An admiring crowd of readers of Joan Ryan's former SF Chronicle column turned out on September 16, 2009, to hear her discuss her new book, The Water Giver: The Story of a Mother, Her Son, and Their Second Chance. Both a medical drama and a meditation on motherhood, The Water Giver is Joan's account of her son's near fatal skateboarding accident. When first called to the hospital, Joan Ryan thinks it means only a few stitches and a wasted afternoon. Instead she spends months rather than hours with her son in the hospital and in rehab, watching him fight to survive a traumatic brain injury. Joan retraces the tumultuous, complicated relationship that delivers mother and son to this moment when, through his brush with death and his painful rehabilitation, they are challenged to redefine who they are and what they mean to each other.Never easy to parent, her son had spent most of his sixteen years lurching from one setback to the next, struggling to overcome learning disabilities and ADHD. Joan's grim determination to solve the puzzle of his odd and often defiant behavior left her confounded and exasperated. She became so controlling and judgmental, so focused on trying to fix him, that she became more his relentless reformer than his loving mother.When her son wakes from his coma, Joan gets a second chance at motherhood. She rejoices at his first word, his first step, his first spoon of food, his first attempt to write. She gets to be his mother all over again and for the first time recognizes what an amazing, heroic young man he is. "The Water Giver" is the universal story of a mother coming to terms with her limitations and learning that the best way to help her child is simply to love him.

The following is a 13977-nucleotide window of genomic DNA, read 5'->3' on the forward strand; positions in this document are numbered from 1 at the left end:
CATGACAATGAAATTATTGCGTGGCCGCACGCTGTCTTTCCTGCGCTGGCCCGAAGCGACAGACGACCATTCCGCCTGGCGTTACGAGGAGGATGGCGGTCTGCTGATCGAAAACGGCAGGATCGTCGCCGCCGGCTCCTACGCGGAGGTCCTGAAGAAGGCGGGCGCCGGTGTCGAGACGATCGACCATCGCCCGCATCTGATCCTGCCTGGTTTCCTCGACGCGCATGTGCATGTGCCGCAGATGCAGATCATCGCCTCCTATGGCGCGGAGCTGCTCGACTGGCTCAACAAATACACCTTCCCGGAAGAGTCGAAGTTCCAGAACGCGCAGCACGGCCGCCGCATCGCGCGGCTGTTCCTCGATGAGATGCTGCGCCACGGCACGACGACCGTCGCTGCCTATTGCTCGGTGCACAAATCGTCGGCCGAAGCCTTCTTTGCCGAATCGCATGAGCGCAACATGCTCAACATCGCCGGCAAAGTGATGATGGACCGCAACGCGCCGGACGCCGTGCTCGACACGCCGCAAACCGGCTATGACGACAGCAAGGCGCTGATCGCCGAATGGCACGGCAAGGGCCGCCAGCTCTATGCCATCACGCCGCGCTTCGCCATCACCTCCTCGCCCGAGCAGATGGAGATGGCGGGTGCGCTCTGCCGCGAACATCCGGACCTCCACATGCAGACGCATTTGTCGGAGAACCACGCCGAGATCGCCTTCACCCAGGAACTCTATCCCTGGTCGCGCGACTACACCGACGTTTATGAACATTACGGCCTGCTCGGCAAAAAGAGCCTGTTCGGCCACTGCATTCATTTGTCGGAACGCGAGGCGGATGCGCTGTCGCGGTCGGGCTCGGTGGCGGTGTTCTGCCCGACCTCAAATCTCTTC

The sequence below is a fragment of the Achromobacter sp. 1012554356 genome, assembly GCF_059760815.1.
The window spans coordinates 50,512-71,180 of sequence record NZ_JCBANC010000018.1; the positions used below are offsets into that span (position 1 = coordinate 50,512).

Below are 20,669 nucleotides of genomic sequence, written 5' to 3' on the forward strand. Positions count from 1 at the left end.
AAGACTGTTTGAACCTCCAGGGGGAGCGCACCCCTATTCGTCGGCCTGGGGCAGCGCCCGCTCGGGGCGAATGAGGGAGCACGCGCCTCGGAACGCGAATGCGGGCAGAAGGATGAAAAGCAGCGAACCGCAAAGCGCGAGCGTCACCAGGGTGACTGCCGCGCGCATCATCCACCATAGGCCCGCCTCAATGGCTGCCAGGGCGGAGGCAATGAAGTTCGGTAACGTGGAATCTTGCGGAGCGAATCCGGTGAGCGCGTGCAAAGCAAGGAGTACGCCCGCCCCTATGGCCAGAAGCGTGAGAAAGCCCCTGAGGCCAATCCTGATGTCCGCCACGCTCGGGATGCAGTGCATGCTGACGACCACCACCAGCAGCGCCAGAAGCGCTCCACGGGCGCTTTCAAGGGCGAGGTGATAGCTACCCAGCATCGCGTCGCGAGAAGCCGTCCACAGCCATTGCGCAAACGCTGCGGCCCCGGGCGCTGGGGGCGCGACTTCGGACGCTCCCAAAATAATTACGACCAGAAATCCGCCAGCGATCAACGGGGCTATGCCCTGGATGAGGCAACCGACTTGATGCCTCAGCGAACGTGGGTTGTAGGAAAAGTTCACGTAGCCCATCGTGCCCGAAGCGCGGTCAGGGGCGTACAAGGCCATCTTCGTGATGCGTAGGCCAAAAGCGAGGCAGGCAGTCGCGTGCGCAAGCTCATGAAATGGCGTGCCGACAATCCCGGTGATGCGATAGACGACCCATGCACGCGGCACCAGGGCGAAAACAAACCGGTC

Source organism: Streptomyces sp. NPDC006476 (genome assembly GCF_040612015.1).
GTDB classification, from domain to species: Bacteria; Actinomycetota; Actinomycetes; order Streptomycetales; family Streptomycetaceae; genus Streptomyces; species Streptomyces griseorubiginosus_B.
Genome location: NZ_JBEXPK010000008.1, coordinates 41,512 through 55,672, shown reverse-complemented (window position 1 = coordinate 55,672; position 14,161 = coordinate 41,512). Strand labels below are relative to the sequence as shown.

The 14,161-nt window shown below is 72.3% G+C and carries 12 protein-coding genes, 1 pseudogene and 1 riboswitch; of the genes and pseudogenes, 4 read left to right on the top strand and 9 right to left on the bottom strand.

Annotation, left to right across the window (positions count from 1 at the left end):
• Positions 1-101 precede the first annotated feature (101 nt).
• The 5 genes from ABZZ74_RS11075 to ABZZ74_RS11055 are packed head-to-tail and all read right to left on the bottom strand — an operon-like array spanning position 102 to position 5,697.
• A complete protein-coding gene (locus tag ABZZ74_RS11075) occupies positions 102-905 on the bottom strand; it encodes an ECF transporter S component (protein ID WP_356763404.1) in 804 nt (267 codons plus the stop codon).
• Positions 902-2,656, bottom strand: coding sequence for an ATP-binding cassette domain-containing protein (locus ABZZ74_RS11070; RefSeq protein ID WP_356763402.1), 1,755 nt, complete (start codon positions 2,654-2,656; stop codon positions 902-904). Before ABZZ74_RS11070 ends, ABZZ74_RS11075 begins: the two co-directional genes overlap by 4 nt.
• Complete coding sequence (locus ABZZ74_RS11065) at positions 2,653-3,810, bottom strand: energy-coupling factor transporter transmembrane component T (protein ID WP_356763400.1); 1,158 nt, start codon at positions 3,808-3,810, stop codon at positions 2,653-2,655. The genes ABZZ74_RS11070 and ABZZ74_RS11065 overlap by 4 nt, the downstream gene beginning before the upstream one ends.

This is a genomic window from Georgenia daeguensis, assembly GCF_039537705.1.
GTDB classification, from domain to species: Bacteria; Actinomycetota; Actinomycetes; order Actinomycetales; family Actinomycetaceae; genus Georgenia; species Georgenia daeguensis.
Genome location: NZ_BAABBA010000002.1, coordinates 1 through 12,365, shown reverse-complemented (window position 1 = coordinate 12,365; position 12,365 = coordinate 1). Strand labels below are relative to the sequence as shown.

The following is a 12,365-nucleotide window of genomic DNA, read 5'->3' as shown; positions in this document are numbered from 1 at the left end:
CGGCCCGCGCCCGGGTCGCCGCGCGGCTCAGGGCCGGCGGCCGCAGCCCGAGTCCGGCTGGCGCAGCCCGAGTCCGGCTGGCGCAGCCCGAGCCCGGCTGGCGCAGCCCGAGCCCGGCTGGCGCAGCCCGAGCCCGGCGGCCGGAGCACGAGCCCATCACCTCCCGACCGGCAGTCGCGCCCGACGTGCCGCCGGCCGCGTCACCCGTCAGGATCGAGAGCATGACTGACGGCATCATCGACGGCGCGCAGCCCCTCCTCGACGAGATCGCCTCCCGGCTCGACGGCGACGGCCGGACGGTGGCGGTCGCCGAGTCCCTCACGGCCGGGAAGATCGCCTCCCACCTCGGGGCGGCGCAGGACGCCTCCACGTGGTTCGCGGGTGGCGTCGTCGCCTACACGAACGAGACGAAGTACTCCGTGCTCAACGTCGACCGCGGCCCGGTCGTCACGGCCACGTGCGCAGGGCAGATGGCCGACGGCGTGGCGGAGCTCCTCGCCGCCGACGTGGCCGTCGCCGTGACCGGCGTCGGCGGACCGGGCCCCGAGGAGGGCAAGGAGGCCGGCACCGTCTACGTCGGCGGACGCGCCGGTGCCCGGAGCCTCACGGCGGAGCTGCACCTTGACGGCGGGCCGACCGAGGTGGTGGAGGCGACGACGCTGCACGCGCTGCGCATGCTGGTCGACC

A funny and entertaining speaker, Joan somehow got the audience to laugh at this harrowing tale of medical crisis. She and her husband, broadcaster Barry Tompkins, are warm, engaging people who greeted people they knew in the audience with hugs and big smiles. Among the recipients of these warm embraces were Stanford women's basketball coaches Tara Vanderveer (a co-author with Joan on a previous book) and Amy Tucker, and Stanford tennis coaching legend Dick Gould.
During her talk, Joan reported that her son, Ryan, had just completed his first three days at a university on the East Coast. She joked that she had originally planned to have an apartment nearby his school but then decided against, noting that Ryan had spent a summer pre-college semester at the university and immediately developed a great support system by himself.
A trailblazing female sportswriter, Joan Ryan's writing is easy to read yet the story is gripping on many levels as the medical crisis and its aftermath wax and wane. A wonderful true-life tale of a family's love during unthinkable stress.